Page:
By Lance Roberts at Street Talk LiveThe one thing that I love about writing a daily blog and a weekly newsletter is the thoughtful commentary AND criticism that I receive along the way. I have always solicited thoughtful discussions and, besides the few inevitable "trolls" that show up now and then, I have learned much from the "community" along the way. For that, and your readership, I am very thankful.
The reason that I bring this up is that I received a very interesting email this past weekend from Earl A. To wit:
"There are a few indicators upon which I have come to rely heavily during this Fed induced bull market to avoid becoming too bearish. One is the slope of the VIX forward futures curve which can be readily approximated by VXZ/VXX. Another is the BOAML US High Yield Option Adjusted Spread. These two, in particular, seem to be good barometers of investor risk tolerance. Since I expect that the next bear will likely have its genesis in the high yield space, the later should be a good warning signal as well.
I'm a long time ValueForum member and look forward to your presentation next Saturday in Scottsdale. I'll be doing a presentation on Tactical Asset Allocation earlier the same morning. I hope we'll get a chance to say hello."
His comments on market warning signals are very interesting, and I have not previously looked at the Mid- to Short-Term VIX ratio as shown in the chart below.
I have also noted the start and ending points of the Fed's quantitative easing cycles as well as the ratio of high-yield to 10-year Treasury bond prices. There are several points to discuss.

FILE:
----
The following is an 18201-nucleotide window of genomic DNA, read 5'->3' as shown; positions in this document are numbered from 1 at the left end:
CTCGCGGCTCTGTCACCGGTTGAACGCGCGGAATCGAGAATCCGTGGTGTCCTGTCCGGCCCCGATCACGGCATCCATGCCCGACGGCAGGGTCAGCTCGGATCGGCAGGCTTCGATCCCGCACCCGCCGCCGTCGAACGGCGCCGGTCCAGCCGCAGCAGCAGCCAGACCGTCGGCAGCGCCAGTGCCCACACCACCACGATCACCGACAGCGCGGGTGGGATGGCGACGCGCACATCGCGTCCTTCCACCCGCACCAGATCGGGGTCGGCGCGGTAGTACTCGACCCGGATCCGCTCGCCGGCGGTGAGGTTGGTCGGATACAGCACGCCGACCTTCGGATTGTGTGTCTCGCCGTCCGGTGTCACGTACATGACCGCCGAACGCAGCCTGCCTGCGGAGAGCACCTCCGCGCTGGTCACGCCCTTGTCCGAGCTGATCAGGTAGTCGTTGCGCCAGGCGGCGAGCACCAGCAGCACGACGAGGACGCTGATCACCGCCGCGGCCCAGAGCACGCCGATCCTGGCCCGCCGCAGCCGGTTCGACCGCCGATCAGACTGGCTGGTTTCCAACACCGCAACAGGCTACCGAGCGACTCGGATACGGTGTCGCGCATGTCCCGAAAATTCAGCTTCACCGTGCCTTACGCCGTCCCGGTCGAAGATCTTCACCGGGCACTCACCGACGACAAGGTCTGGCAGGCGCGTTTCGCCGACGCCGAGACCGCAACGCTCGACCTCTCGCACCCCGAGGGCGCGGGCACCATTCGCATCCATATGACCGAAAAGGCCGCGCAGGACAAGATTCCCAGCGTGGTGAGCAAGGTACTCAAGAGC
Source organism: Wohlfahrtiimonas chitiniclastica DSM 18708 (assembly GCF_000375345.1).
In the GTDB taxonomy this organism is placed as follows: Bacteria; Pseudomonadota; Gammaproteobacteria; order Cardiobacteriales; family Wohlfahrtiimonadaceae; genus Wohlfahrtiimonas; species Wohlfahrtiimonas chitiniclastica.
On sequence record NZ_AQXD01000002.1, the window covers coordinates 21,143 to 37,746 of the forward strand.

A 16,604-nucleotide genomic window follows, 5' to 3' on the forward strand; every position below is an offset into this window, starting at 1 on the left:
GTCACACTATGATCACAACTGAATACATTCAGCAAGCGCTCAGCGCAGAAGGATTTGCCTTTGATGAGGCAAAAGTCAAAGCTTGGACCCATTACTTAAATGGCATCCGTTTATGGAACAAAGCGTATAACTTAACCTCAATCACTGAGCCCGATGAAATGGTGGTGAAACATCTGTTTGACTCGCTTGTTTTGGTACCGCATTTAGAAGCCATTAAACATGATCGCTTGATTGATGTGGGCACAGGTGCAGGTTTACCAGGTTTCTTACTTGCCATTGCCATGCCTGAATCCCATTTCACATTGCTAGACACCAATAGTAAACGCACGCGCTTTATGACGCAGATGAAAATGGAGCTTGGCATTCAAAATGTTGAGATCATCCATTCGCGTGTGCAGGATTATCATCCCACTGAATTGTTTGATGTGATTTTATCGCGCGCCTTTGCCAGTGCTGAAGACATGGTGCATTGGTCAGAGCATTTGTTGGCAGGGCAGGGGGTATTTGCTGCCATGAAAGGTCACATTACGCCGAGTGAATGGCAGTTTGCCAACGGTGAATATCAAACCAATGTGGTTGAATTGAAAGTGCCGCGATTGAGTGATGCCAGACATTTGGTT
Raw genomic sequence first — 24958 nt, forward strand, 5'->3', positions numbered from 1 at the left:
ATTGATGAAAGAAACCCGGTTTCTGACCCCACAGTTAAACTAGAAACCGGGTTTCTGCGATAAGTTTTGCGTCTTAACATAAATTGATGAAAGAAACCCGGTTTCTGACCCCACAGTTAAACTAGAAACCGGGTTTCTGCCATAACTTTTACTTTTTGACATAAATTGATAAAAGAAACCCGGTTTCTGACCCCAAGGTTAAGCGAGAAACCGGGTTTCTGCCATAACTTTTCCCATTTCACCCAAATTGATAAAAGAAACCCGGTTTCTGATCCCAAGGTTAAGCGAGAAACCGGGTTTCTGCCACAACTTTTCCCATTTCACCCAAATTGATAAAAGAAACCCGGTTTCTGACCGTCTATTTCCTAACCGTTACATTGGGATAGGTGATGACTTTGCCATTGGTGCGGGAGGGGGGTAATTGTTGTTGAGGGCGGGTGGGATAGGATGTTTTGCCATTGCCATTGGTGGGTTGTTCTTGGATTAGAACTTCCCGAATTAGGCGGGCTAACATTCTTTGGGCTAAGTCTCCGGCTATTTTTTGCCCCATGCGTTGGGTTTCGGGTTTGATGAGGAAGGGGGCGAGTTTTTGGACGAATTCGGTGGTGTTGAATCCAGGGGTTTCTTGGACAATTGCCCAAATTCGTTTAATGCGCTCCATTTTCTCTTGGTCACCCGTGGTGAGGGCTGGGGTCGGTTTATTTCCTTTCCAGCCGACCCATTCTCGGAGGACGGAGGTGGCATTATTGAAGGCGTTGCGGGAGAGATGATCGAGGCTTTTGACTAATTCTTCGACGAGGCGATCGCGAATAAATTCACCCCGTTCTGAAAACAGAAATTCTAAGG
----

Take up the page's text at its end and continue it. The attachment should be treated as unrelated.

First, when the volatility ratio is rising it has been coincident with the Fed's intervention programs and coincident rises in asset prices. Rises in both asset prices and the volatility ratio ended when the Fed ended their monetary programs. I have also noted that sharp spikes in the volatility ratio also coincided with short to intermediate term market peaks.(vertical blue dashed lines)
Secondly, the bottom chart shows the ratio between high-yield bond prices and 10-year Treasury bond prices. Notice that during actual QE programs the chase for "yield"accelerated. However, during lack of monetary stimulus or during "reinvestment" programs like "Operation Twist (OT)" the demand for excess risk taking quickly subsided.
Importantly, note the decline in "risk taking" started most recently in January of 2014 which coincided precisely when the Fed began to "taper" QE-3. Since its conclusion last October, the ratio between high-yield bond prices and treasury bonds has once again begun to flatline as the Fed continues to "reinvest" balance sheet income in an un-official"operation twist" campaign.
Lastly, since January of this year, the mid-to-short-term volatility index ratio has spiked sharply as the markets have struggled higher. Not unlike 2010, 2011 and 2012, these spikes in the volatility index ratio as markets were consolidating led to either short to intermediate-term corrections.
Also, the spike in the volatility index ratio combined with the "risk off" attitude of bond investors suggests that a risk of correction from current levels is elevated.
Currently, the "bullish trend" of the market remains firmly entrenched which suggests that portfolios should remain more heavily tilted towards equity exposure. However, that does not mean that this will always be the case. Earl's commentary is correct, and the current measures of investor "risk tolerance" is clearly waning. At what point, or with what catalyst, that sends investors running for cover is unknown.
However, as Noah Smith noted in his recent Bloomberg column: "What causes recessions? Unexplained shocks to investment."
While there are a litany of articles written about markets climbing a "wall of worry," what is crucial to remember is that this is always the case, until it isn't. It is only in hindsight that the obvious causes of the next market reversion and subsequent recession will be clearly seen. Unfortunately, for most, that revelation will be of little real value.Courtesy Lance Roberts at StreetTalkLive.com (EconMatters author archive here)
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